Defendants certify that the two New Jersey human resources positions were that of Human Resources Generalist and Human Resources Administrator. (Id. at ¶ 9.) According to the job descriptions for these two positions, each position reports to the Human Resources Manager. (Walls Supp. Cert. Ex. C at 3-6.) In addition, leave authorization forms for each of the New Jersey human resources employees submitted on behalf of Defendants indicate that the employee's supervisor was Mr. Ritchie and contain Mr. Ritchie's signature. (Walls Supp. Cert. Ex. B)

Defendants certify that Delaware taxes were withheld from Plaintiff's pay check, not New Jersey taxes. (Walls Cert. ¶ 11.) In addition, the DRBA-issued vehicle used by Plaintiff was considered income to Plaintiff for which Delaware taxes were withheld. (Walls Supp. Cert. ¶ 10.) Plaintiff acknowledges that Delaware taxes were withheld from her paychecks, but certifies that she did not pay Delaware taxes in connection with her employment with the DRBA. (Spence-Parker Cert. ¶ 11.) According to Plaintiff, the Delaware taxes withheld from her pay were refunded each year and she instead paid New Jersey income taxes as a New Jersey resident. (Id.) For her use of the DRBA-provided company vehicle that Plaintiff used "to respond to HR-related issues throughout New Jersey and Delaware," Plaintiff received an annual $4,350 taxable benefit which she paid on her New Jersey income taxes. (Id. at ¶ 12.)

According to Plaintiff, the DRBA Board of Commissioners and its sub-committees "intentionally hold[] meetings in both New Jersey and Delaware, typically on the third Tuesday of every month, as per the directive of Warren Wallace, Chairman of the Board of Commissioners from 2006-2007." (Id. at ¶ 3.) Defendants certify that "nearly all" meetings of the DRBA Board of Commissioners and its sub-committees take place in Delaware. (Walls Cert. ¶ 13.) According to Defendants, the DRBA Board of Commissioners has held eleven meetings as well as eleven Commissioner committee meetings each year since 2003. (Walls Supp. Cert. ¶ 11.) Defendants assert that during Plaintiff's employment with the DRBA, "only 1-2 meetings" out of the twenty-two meetings each year were held in New Jersey, with the remaining twenty to twenty-one meetings taking place in Delaware. (Id.)

Plaintiff alleges that "the DRBA is committed to maintaining an even balance of employees from New Jersey and Delaware." (Spence-Parker Cert. ¶ 16.) Also, according to Plaintiff, during her time as CHRO, "the DRBA's executive team kept close track of the percentages of general DRBA employees and executive board members to ensure an even balance of New Jersey and Delaware employees." (Id. at ¶ 17.) Plaintiff certifies that in order to "ensure an even balance of New Jersey and Delaware employees, Defendant Johnson required [Plaintiff] to prepare bi-annual reports concerning the balance of New Jersey and Delaware DRBA employees." (Id. at ¶ 18.) Plaintiff further claims that at the time she was hired, she was told that her New Jersey residency was "a deciding factor" in her hiring. (Id. at ¶ 19.) In addition, Plaintiff claims, based "upon information and belief," that the DRBA required that her replacement for the CHRO position be a New Jersey resident. (Id. at ¶ 20.)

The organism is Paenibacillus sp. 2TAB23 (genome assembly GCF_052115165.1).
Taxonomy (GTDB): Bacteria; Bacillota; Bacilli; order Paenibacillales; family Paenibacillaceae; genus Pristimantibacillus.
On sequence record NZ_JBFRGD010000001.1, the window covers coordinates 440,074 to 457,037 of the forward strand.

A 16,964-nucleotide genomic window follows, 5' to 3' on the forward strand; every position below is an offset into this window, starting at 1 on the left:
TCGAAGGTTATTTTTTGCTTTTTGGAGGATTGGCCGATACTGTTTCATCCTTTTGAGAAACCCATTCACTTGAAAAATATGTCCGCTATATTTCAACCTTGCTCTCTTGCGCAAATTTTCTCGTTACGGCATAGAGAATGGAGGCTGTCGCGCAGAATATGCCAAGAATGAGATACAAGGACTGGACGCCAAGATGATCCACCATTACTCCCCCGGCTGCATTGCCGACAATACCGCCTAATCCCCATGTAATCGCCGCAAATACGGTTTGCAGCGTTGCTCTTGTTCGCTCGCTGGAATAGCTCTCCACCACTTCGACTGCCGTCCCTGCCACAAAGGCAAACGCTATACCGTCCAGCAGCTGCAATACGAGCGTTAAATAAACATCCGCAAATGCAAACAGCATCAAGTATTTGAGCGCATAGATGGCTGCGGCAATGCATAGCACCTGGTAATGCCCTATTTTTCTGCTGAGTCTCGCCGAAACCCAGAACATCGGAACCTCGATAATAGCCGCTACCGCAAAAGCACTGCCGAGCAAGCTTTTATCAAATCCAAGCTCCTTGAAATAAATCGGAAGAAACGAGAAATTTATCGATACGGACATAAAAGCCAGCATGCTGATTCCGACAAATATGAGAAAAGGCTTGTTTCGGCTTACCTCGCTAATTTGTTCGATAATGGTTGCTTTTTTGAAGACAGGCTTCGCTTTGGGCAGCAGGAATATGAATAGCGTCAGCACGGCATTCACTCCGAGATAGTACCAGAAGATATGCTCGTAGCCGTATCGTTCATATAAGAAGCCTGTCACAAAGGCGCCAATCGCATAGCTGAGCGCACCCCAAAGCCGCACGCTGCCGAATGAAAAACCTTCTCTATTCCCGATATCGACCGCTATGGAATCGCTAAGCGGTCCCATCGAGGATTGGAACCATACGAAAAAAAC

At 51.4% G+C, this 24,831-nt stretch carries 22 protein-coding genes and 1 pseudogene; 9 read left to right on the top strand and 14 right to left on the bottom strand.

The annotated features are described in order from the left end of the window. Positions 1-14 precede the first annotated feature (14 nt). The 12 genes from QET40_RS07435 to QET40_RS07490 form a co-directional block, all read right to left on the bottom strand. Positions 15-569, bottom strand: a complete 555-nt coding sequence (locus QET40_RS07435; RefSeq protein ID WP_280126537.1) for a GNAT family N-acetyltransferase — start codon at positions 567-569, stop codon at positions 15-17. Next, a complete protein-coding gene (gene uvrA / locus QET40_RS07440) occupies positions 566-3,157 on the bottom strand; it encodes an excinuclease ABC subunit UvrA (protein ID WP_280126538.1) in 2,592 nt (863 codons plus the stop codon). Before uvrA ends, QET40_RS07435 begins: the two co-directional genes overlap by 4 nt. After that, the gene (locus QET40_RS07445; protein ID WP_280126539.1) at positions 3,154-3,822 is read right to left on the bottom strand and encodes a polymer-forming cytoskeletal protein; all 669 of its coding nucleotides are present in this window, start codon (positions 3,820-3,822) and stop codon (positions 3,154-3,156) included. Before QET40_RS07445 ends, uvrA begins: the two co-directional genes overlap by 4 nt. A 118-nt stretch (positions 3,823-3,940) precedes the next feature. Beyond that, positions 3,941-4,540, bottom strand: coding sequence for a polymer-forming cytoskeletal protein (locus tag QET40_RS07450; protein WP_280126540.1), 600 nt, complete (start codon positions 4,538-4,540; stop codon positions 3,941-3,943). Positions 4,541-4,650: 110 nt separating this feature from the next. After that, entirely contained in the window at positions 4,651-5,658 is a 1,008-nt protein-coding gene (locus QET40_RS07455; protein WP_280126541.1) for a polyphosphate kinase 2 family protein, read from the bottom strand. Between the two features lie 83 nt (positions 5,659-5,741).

According to Defendants, while DRBA Board members may have requested information as to the constituency of DRBA employees with respect to New Jersey or Delaware residency, "the DRBA executive team has never been requested or required to keep close track of the breakdown of the DRBA workforce between New Jersey or Delaware residency." (Walls Supp. Cert. ¶ 13.) While Plaintiff asserts that the DRBA required that her replacement as CHRO be a New Jersey resident, Defendants certify that the CHRO position has not been filled and that no instructions have been given by the Board of Commissioners that such replacement be a New Jersey resident. (Id. at ¶ 14.)

Plaintiff asserts that she "tendered her resignation to the DRBA via a resignation letter [that she] drafted and sent from [her] home in New Jersey to the DRBA Administration Building in Delaware." (Spence-Parker Cert. ¶ 15.) Defendants certify that "when Plaintiff tendered her resignation on March 14, 2008, such resignation was tendered to the DRBA at the Administration Building in Delaware." (Walls Cert. ¶ 18.) According to Defendants, Plaintiff's letter of resignation had been slipped under Defendant Johnson's office door and was in an envelope that was not postmarked. (Walls Supp. Cert. ¶ 12.)

B. Procedural History

Plaintiff initiated this action in New Jersey Superior Court, and Defendants removed the matter to this Court pursuant to 28 U.S.C. § 1441(b) on July 23, 2008 [Docket Item 1]. Plaintiff's Complaint asserted common law claims for breach of contract and breach of the duty of good faith and fair dealing (Counts I and II, respectively), and statutory claims under the New Jersey Conscientious Employee Protection Act and the New Jersey Law Against Discrimination (Counts III and IV*fn1 , respectively). Defendants filed a motion to dismiss pursuant to Rule 12(b)(6) [Docket Item 4] in lieu of an answer as to which the Court heard oral argument on February 26, 2009 and reserved decision.

In an Opinion and Order entered on March 30, 2009 [Docket Items 14 and 15], the Court granted Defendants' motion to dismiss as to Plaintiff's CEPA and NJLAD claims against the DRBA"), and denied without prejudice DRBA's motion to dismiss as to Plaintiff's common law contract claims. Specifically, this Court concluded that (1) the CEPA and the NJLAD do not apply to the DRBA, (Docket Item 14 at 16-24); and (2) the DRBA may be subjected to suit for alleged breaches of contracts into which it enters, (id. at 24-27); and (3) the viability of Plaintiff's common law contract claims rests on a threshold question as to choice-of-law, the answer to which the Court could not reach at the motion-to-dismiss stage. (Id. at 36-37.) The Court therefore denied DRBA's motion to dismiss Plaintiff's common law claims without prejudice to DRBA's right to move for summary judgment and to present sufficient evidence to enable the Court to decide the choice-of-law issue. (Id. at 37.)

Defendants filed the present motion for summary judgment [Docket Item 18] on April 29, 2009, asserting (1) that Delaware law applies to the instant matter and that therefore Plaintiff's remaining common law claims cannot survive, and (2) that summary judgment ...